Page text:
the next twelve years to June 1859 he was a junior lord of the admiralty, and in acknowledgment of his long administrative service during a time of war and reorganisation he was made a civil K.C.B. on 20 Dec. 1858 ; he had previously been made a rear-admiral, 2 Jan. 1858.
In 1860 Milne was appointed to the command of the West Indies and North American station, which, during the American civil war, he exercised with great judgment and tact, at a time when the tension of public feeling on both sides of the Atlantic especially called for the exercise of these qualities. The duration of his command was extended by a year, and on 25 Feb. 1864 he was nominated a military K.C.B., with authority to wear both orders. From June 1866 to December 1868 he was senior naval lord of the admiralty, and from April 1869 to September 1870 was commander-in-chief in the Mediterranean. During the last two months of the time the Channel fleet joined the Mediterranean on the coast of Portugal, and the two were exercised together under the command of Milne, who was also desired to report on the behaviour of the Captain [see Burgoyne, Hugh Talbot; Coles, Cowper Phipps]. On 6 Sept. he inspected the ship, and commented on the very unusual state of things—the water washing freely over the lee side of the deck. In the very exceptional circumstances he did not think it necessary to do more than express his dislike of this to Coles; and indeed, in view of the strong feeling that had been excited in favour of the invention, it is almost certain that the outcry would have been very great if Milne had ordered the ship's sails to be furled, and the ship had in consequence weathered the gale in safety. It would have been said that he was prejudiced against the ship, and had refused to give her a fair trial. On the early morning of 7 Sept. the Captain turned over bodily and went to the bottom.
On 24 May 1871 Milne was made a G.C.B., and from 1872 to 1876 was again first naval lord of the admiralty. On 1 Nov. 1876 he was created a baronet. During his long career he was a member of many commissions and committees. He was a commissioner for the exhibition of 1851 in London, and again for that of 1867 in Paris; in 1879 he was chairman of Lord Carnarvon's committee to inquire into the state of defences of our colonies, and in 1881 of a commission on the defence of British possessions and commerce. In 1887 he was chairman of a committee of officers of the navy and marines for the presentation of a ‘jubilee offering’ to the queen. The presentation, of silver models of the Britannia, a first-rate ship of war in 1837, and of the Victoria, a first-class battleship of 1887, was actually made at Windsor on 22 Nov. 1888. During his later years he resided principally at Inveresk House, Musselburgh, and there he died, in consequence of a chill followed by pneumonia, on 29 Dec. 1896. He married in 1850, Euphemia, daughter of Archibald Cochran of Ashkirk, Roxburghshire, and by her (who died on 1 Oct. 1889) left issue, besides two daughters, one son, Archibald Berkeley Milne, a captain in the navy, who succeeded to the baronetcy.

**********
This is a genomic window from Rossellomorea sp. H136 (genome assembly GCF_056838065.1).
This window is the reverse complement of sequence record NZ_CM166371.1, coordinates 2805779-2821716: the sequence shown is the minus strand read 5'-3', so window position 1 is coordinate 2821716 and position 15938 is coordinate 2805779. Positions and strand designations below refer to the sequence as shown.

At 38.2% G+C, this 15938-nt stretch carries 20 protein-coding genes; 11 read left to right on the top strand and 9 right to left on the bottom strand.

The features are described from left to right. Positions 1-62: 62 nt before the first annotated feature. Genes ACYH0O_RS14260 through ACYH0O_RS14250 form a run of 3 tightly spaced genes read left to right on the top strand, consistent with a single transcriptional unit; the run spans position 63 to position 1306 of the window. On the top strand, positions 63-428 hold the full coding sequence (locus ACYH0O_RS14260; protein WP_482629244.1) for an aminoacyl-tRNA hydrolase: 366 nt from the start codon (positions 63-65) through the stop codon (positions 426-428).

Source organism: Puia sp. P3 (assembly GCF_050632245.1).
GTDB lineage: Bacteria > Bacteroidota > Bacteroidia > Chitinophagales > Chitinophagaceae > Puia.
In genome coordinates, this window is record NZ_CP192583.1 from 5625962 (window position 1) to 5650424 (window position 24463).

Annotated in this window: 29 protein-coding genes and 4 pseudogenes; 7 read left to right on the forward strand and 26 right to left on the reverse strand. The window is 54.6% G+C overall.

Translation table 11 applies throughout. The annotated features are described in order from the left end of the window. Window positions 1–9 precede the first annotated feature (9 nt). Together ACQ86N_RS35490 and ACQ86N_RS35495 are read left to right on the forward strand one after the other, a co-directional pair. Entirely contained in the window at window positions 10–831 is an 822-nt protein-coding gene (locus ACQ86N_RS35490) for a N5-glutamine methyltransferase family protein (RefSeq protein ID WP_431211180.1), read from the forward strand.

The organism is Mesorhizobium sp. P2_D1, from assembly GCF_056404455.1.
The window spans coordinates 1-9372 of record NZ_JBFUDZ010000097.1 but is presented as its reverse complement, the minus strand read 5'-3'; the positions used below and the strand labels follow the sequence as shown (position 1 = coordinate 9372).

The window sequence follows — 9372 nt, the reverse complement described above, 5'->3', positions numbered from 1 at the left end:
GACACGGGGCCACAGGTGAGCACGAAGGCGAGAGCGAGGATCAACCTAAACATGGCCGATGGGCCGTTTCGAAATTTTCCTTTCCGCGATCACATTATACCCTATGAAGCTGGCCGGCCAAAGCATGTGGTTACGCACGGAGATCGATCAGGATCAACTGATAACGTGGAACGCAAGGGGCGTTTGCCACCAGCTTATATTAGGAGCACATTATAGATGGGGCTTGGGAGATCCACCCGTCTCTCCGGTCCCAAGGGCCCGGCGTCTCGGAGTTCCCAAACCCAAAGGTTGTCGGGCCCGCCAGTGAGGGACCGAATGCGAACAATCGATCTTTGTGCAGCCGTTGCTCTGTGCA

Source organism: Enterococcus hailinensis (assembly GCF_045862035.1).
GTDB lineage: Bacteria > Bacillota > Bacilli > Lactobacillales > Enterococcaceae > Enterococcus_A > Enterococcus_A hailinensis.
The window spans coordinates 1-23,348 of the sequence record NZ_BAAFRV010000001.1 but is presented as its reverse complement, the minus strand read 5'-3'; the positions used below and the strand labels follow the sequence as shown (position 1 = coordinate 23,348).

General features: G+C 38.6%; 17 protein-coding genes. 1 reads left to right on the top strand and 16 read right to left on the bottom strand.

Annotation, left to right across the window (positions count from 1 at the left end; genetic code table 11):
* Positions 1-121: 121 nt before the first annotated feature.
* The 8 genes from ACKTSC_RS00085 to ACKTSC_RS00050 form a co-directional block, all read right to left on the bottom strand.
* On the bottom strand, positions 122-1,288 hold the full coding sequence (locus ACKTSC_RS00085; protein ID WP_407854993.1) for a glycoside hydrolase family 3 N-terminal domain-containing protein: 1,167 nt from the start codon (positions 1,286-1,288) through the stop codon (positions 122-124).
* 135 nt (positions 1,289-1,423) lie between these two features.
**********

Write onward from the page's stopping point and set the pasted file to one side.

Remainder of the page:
[O'Byrne's Nav. Biogr. Dict.; Men and Women of the Time, (1895); Times, 30 Dec. 1896 ; Burke's Peerage and Baronetage ; Navy Lists.]
MITCHELL, ALEXANDER FERRIER (1822–1899), Scottish ecclesiastical historian, born at Brechin on 10 Sept. 1822, was son of David Mitchell, convener of local guilds, and his wife Elizabeth, daughter of James Ferrier of Broadmyre. After being educated at Brechin grammar school, he proceeded in 1837 to St. Mary's College, St. Andrews, winning an entrance bursary in classics. He graduated M.A. in 1841, and in 1844 was licensed to preach. After acting as assistant to the ministers at Meigle and Dundee, he was in 1847 ordained by Meigle presbytery to the charge of Dunnichen. Adhering to the established church during the secession movement, he became in 1848 a member of the general assembly. In the same year, when only twenty-six, he was appointed professor of Hebrew in St. Mary's College, and was one of the first to introduce into Scotland a scientific method of teaching Hebrew. As convener from 1856 to 1875 of the committee of the mission to the Jews, Mitchell did much to develop missions in the Levant, which he visited himself in 1857. His main interests lay, however, in Scottish ecclesiastical history, and in 1868 he succeeded John Cook as professor of divinity and ecclesiastical history in St. Mary's College.
Mitchell held his chair for twenty-six years, and during that period published a number of valuable works on Scottish ecclesiastical history. He was an active member of the Scottish Historical and Text Societies, and took a prominent part in the general councils of the Presbyterian Alliance, attending the meeting at Philadelphia in 1880. In 1885 he was elected moderator of the church of Scotland, and the address he delivered at the close of the session was separately published (Edinburgh and Lon-